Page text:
Friday, January 18, 2013

Nepal: ‘If bourgeois state does not deliver democracy …. we will take up arms’

“Maoists will take up arms” if…. : Baidya


KATHMANDU, Jan 17: The CPN-Maoist on Wednesday warned that the party will take up arms if the state power cannot assure the rights of the people. Speaking at a press meet organized here by the party following the conclusion Tuesday of its seventh general convention, the CPN-Maoist also informed that the time for the revolt will be determined by the political situation.
“Give rights to the people. It the people get their rights, who will take up arms? Nobody. Why is the state conspiring instead of assuring people their rights in accordance with previous agreements and assurances. If rights are not given to people, it is sure that arms will be taken up,” answered Mohan Baidya, newly elected chairman of the CPN-Maoist, when asked about the reason for people´s revolt.
“As far as the date for launching a revolt is concerned, it is not a matter to be announced at present. It will rather be determined by the circumstances. Asked when they would launch their revolt, Baidya said, “We will launch the people´s revolt or people´s war as and when circumstances compel us because no one takes up arms just on the basis of the whim or interests of certain leaders”. “Arms will be taken up by any other force also when the situation so demands, even if we ourselves drop the idea.”
The general convention endorsed the launching of a people´s revolt on the foundation of the decade-long people´s war as the party´s political line. The foundation of the people´s war is people´s government, people´s court and people´s liberation army, according to the party line. The experience of war and the experience of running people´s government and people´s courts during the insurgency will be the Maoists´ foundation for people´s revolt, Baidya said when asked if the party was going to revive them.
Armed struggle was nothing new, he argued, pointing out that the USA, which claims to be the proponent of human rights, also took up arms. The NC and UML had also taken up arms in the past. According to him, they forgot that once they attained power. Then they started to criticize the issue of arms. Similarly, the general convention has endorsed an immediate program for bringing in a people´s federal republic, a people´s constitution and a national joint government.
Talking to media persons, he termed the current government a puppet government, arguing that it signed the BIPPA agreement with India and allowed India to undertake security responsibilities at 15 airports, claiming that these are anti-nationalist activities. In the past, the UCPN(Maoist) had termed the Madhav Nepal government a puppet government.  Baidya accused the political parties including the UCPN (Maoist) of abandoning the entire agenda of the people and not following up on previous agreements. He said a new agreement should be worked out in accordance with the changing situation, as the earlier agreements had failed.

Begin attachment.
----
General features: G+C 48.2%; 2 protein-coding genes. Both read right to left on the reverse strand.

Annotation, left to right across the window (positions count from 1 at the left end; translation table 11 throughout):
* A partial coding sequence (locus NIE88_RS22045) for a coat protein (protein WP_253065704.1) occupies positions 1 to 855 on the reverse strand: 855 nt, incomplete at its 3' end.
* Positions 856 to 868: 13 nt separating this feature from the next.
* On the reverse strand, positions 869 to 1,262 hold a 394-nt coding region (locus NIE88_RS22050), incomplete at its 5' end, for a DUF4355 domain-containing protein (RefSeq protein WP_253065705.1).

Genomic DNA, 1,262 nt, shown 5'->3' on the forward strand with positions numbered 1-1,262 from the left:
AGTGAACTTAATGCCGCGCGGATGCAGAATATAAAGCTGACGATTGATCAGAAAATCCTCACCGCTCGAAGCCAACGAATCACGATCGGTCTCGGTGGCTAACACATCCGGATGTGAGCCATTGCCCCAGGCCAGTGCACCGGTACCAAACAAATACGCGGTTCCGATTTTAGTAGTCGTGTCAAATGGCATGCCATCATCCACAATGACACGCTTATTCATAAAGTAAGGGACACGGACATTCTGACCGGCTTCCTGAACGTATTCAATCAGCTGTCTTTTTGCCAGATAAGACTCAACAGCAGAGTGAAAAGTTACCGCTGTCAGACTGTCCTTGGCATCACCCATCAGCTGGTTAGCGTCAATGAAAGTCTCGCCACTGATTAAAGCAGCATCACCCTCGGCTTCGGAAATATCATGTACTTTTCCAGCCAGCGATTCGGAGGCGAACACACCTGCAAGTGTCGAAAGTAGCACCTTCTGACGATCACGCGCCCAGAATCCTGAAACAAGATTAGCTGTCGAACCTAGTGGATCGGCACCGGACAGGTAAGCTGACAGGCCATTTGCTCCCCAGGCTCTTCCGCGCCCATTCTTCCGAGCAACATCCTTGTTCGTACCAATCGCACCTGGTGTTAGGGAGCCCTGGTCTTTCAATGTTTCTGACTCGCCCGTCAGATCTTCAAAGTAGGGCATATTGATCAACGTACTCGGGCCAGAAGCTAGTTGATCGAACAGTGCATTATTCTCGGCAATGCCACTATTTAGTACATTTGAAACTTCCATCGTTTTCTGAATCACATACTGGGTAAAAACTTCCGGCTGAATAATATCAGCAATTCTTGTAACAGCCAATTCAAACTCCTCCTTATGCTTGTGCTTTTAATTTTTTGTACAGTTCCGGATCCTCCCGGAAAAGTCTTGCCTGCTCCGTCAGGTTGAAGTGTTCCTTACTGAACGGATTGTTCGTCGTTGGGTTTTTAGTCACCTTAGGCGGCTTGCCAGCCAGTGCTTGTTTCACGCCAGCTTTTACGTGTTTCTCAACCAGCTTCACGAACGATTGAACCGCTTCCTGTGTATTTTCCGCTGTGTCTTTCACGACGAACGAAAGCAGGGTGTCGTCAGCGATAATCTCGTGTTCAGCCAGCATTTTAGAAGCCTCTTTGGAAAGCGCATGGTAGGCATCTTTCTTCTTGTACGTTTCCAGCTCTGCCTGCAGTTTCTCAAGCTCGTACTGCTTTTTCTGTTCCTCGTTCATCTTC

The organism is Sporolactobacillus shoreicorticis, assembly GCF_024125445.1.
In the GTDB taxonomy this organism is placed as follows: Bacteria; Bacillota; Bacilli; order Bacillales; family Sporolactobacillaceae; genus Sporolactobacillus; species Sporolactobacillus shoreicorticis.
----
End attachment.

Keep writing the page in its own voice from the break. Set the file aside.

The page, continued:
“The 12-point deal and the comprehensive peace accord have all failed. We should work out a new agreement in accordance with the changed situation,” said Baidya. He also made it clear that his party would not join the Nepali Congress and CPN-UML protests. According to him, they can go together only in demanding that the Bhattarai government step down. “But we can keep up debates with them,” he said. Baidya urged media to strike a balance over coverage of the killing of journalist Dekendra Thapa, informing that journalist Krishna Sen was also killed during the insurgency, by state forces. “You [media] are projecting cases unilaterally. Raise the issue of journalist Krishna Sen also,” added Baidya.

1 comment:

reed said...

Revolutionary Frontlines gave this comment to this article, at -- [While the split in the revisionist-bourgeois UCPN(M) and the formation (re-formation) of the Communist Party of Nepal - Maoist has been the focus of high hopes among revolutionary Maoists internationally, the consolidation of the CPN-M has also been a subject of conflicting views and an emerging debate about how complete the split with revisionism has really been.
Aspects of the emerging line have not yet been spelled out completely, but some signs of an ongoing and developing struggle over political line have been on the surface of public events. These struggles are further expressed in former liberated (by the People's War) base areas, among former PLA fighters, and among others who have shown dismay at the urban-centric work plans and diplomatic ties with Chinese, Korean, and Indian post-Mao revisionists. While these issues will be watched, and debated, by Nepalis and by internationalists who continue to raise the revolutionary road, the danger of a consolidated "centrism" and of uneasy and unprincipled "reconciliation" of revisionist and revolutionary lines is present. The following article may, or may not, be indicative of this centrism. The response of others who are undoubtedly advocating a Leninist and Maoist understanding of the class nature of the state, is not yet being reported. We anxiously await further developments, and hope this new party will be a far more receptive (and productive) place for this struggle than the UCPN(M) in the revisionist hands of Prachanda and Bhattarai has been. -- Frontlines ed.]